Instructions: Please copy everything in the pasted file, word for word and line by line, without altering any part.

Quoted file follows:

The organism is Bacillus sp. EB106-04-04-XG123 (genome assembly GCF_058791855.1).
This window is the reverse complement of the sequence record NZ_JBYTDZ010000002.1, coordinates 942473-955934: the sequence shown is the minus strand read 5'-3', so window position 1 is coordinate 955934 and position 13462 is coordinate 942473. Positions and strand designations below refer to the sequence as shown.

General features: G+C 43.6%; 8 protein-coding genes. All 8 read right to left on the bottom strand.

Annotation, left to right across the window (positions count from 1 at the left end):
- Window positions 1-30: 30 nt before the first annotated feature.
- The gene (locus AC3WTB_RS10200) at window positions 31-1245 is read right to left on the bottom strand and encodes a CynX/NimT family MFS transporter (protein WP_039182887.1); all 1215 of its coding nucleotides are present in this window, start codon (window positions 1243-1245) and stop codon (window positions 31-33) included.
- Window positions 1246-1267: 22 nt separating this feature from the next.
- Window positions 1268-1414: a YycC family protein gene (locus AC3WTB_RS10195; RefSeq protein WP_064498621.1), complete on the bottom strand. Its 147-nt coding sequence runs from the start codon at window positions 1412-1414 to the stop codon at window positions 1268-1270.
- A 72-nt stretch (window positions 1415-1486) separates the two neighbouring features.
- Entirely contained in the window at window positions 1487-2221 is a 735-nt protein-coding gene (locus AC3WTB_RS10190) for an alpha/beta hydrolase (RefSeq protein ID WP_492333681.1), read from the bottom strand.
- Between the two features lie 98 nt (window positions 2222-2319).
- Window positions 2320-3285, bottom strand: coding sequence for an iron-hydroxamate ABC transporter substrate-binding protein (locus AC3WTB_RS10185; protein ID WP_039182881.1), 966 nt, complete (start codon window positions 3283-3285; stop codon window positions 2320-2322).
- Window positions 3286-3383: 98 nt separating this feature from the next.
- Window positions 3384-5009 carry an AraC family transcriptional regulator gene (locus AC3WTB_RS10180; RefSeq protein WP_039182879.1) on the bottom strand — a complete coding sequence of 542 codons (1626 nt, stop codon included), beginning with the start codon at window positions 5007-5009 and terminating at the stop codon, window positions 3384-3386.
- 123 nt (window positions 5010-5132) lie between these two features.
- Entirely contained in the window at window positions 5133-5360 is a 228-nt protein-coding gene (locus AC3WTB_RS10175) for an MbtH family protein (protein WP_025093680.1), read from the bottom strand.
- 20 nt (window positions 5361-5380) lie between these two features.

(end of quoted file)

The organism is Bacillus sp. EB106-04-04-XG123 (genome assembly GCF_058791855.1).
This window is the reverse complement of the sequence record NZ_JBYTDZ010000002.1, coordinates 942473-955934: the sequence shown is the minus strand read 5'-3', so window position 1 is coordinate 955934 and position 13462 is coordinate 942473. Positions and strand designations below refer to the sequence as shown.

General features: G+C 43.6%; 8 protein-coding genes. All 8 read right to left on the bottom strand.

Annotation, left to right across the window (positions count from 1 at the left end):
- Window positions 1-30: 30 nt before the first annotated feature.
- The gene (locus AC3WTB_RS10200) at window positions 31-1245 is read right to left on the bottom strand and encodes a CynX/NimT family MFS transporter (protein WP_039182887.1); all 1215 of its coding nucleotides are present in this window, start codon (window positions 1243-1245) and stop codon (window positions 31-33) included.
- Window positions 1246-1267: 22 nt separating this feature from the next.
- Window positions 1268-1414: a YycC family protein gene (locus AC3WTB_RS10195; RefSeq protein WP_064498621.1), complete on the bottom strand. Its 147-nt coding sequence runs from the start codon at window positions 1412-1414 to the stop codon at window positions 1268-1270.
- A 72-nt stretch (window positions 1415-1486) separates the two neighbouring features.
- Entirely contained in the window at window positions 1487-2221 is a 735-nt protein-coding gene (locus AC3WTB_RS10190) for an alpha/beta hydrolase (RefSeq protein ID WP_492333681.1), read from the bottom strand.
- Between the two features lie 98 nt (window positions 2222-2319).
- Window positions 2320-3285, bottom strand: coding sequence for an iron-hydroxamate ABC transporter substrate-binding protein (locus AC3WTB_RS10185; protein ID WP_039182881.1), 966 nt, complete (start codon window positions 3283-3285; stop codon window positions 2320-2322).
- Window positions 3286-3383: 98 nt separating this feature from the next.
- Window positions 3384-5009 carry an AraC family transcriptional regulator gene (locus AC3WTB_RS10180; RefSeq protein WP_039182879.1) on the bottom strand — a complete coding sequence of 542 codons (1626 nt, stop codon included), beginning with the start codon at window positions 5007-5009 and terminating at the stop codon, window positions 3384-3386.
- 123 nt (window positions 5010-5132) lie between these two features.
- Entirely contained in the window at window positions 5133-5360 is a 228-nt protein-coding gene (locus AC3WTB_RS10175) for an MbtH family protein (protein WP_025093680.1), read from the bottom strand.
- 20 nt (window positions 5361-5380) lie between these two features.